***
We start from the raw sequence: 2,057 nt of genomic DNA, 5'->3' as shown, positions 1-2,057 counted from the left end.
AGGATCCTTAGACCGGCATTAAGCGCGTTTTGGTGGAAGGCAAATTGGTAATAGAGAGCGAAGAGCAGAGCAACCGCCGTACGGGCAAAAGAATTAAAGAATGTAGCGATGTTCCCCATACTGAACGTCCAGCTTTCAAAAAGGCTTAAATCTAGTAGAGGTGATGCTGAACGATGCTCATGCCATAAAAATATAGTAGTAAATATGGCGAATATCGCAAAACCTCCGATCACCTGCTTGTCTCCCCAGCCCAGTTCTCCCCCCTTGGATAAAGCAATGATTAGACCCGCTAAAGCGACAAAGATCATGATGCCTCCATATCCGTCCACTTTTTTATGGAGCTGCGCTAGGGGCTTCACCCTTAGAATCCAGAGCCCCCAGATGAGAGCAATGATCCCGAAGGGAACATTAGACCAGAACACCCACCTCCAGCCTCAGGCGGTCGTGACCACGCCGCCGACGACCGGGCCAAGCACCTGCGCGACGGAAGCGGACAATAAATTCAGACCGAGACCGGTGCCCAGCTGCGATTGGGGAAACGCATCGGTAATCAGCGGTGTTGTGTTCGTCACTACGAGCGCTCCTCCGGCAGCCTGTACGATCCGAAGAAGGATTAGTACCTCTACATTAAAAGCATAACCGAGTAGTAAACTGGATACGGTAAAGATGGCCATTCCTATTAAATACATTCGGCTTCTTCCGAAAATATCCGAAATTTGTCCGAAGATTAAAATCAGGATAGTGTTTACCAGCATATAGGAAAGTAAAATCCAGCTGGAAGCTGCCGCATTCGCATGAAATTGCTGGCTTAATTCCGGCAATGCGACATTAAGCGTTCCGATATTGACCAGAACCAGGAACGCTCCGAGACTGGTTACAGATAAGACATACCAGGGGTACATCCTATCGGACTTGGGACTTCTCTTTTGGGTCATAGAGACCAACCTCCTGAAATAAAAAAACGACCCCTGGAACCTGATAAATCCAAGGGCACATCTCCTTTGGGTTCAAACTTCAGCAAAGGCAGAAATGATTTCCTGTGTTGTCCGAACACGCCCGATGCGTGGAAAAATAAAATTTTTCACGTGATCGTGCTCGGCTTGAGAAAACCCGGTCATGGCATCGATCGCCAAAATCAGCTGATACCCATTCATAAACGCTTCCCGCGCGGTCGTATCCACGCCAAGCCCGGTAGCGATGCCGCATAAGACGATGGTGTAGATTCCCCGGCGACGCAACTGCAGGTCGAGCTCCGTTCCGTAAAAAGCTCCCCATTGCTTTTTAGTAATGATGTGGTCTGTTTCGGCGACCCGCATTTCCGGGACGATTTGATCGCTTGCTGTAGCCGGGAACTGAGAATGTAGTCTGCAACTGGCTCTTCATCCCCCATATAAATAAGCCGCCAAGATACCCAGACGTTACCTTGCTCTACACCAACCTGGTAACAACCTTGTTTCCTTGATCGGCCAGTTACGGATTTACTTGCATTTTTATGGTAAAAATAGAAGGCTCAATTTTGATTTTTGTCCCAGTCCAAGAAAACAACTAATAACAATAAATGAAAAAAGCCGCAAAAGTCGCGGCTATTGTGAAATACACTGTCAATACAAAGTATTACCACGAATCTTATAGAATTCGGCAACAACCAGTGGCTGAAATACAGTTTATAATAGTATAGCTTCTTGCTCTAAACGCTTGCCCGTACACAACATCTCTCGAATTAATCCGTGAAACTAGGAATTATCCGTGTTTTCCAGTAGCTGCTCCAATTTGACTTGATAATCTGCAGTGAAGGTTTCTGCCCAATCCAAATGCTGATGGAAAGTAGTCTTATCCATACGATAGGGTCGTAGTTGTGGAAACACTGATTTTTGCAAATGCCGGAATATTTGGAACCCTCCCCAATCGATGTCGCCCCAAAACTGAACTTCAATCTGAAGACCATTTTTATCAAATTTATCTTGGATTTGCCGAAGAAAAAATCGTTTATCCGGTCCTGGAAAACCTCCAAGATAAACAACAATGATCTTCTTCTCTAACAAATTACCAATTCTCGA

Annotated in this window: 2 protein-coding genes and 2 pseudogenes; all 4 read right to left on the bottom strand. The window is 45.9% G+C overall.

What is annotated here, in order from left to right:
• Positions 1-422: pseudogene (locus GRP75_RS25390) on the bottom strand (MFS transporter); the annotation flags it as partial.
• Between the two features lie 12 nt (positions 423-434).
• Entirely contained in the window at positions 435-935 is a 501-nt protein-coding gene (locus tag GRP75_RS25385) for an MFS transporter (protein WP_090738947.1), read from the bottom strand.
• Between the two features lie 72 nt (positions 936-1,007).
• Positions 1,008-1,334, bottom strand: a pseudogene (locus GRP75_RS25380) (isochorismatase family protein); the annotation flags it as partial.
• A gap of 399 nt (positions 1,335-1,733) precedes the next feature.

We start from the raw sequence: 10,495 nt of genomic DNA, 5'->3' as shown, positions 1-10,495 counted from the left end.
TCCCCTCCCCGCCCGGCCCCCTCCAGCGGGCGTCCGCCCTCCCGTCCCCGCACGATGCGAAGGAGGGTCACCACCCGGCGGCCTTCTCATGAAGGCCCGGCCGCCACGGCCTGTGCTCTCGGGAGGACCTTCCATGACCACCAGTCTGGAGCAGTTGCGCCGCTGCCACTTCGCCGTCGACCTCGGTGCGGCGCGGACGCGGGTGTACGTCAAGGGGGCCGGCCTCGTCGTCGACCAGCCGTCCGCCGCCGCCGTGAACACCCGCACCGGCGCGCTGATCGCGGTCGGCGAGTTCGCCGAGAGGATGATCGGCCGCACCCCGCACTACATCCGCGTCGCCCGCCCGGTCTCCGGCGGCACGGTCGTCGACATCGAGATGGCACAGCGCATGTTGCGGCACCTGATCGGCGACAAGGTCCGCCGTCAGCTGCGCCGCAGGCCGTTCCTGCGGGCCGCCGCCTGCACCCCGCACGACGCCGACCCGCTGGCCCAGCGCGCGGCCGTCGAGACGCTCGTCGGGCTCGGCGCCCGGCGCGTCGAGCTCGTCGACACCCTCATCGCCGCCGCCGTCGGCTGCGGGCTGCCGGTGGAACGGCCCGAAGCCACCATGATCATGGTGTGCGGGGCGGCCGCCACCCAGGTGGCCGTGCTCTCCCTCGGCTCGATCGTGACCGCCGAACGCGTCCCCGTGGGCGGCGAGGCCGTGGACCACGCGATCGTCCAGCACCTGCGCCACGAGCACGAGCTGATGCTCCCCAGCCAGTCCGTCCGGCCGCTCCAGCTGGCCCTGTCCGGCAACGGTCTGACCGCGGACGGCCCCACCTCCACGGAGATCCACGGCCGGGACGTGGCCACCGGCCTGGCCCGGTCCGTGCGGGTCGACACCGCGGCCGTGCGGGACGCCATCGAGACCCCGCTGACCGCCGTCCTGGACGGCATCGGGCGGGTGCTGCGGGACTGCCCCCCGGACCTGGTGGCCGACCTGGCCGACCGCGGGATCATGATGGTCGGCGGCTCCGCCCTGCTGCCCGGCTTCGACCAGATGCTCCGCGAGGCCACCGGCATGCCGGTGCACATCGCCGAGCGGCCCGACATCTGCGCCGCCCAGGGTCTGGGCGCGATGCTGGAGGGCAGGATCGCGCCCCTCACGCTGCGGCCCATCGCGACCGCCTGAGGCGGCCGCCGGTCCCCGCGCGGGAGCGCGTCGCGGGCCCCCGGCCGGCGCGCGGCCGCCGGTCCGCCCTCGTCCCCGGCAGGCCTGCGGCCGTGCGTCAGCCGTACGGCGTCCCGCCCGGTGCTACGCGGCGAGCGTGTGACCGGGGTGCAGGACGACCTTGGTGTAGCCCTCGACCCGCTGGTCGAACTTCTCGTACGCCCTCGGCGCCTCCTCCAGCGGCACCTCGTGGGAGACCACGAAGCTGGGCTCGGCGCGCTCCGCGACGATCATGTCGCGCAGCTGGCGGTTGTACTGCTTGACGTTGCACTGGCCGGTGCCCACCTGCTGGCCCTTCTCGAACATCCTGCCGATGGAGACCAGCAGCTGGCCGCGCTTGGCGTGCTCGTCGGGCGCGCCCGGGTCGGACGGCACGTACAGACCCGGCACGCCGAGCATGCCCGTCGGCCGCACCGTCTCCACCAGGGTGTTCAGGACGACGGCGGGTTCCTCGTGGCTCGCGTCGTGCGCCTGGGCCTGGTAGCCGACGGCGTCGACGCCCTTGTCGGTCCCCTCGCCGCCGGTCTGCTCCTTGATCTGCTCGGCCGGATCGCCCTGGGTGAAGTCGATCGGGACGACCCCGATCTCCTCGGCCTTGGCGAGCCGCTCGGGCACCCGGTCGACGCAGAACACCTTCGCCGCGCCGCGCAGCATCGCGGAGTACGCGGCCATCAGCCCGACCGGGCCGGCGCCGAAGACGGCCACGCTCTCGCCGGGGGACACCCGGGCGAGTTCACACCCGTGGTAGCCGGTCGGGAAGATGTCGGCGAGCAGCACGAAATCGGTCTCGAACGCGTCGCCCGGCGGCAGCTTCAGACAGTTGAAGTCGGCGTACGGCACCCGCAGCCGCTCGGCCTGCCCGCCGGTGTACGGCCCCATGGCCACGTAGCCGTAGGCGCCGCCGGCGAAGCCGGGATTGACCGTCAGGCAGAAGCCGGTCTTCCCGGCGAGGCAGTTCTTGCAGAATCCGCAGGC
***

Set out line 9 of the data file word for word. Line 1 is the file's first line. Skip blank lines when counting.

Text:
• Positions 1,008-1,334, bottom strand: a pseudogene (locus GRP75_RS25380) (isochorismatase family protein); the annotation flags it as partial.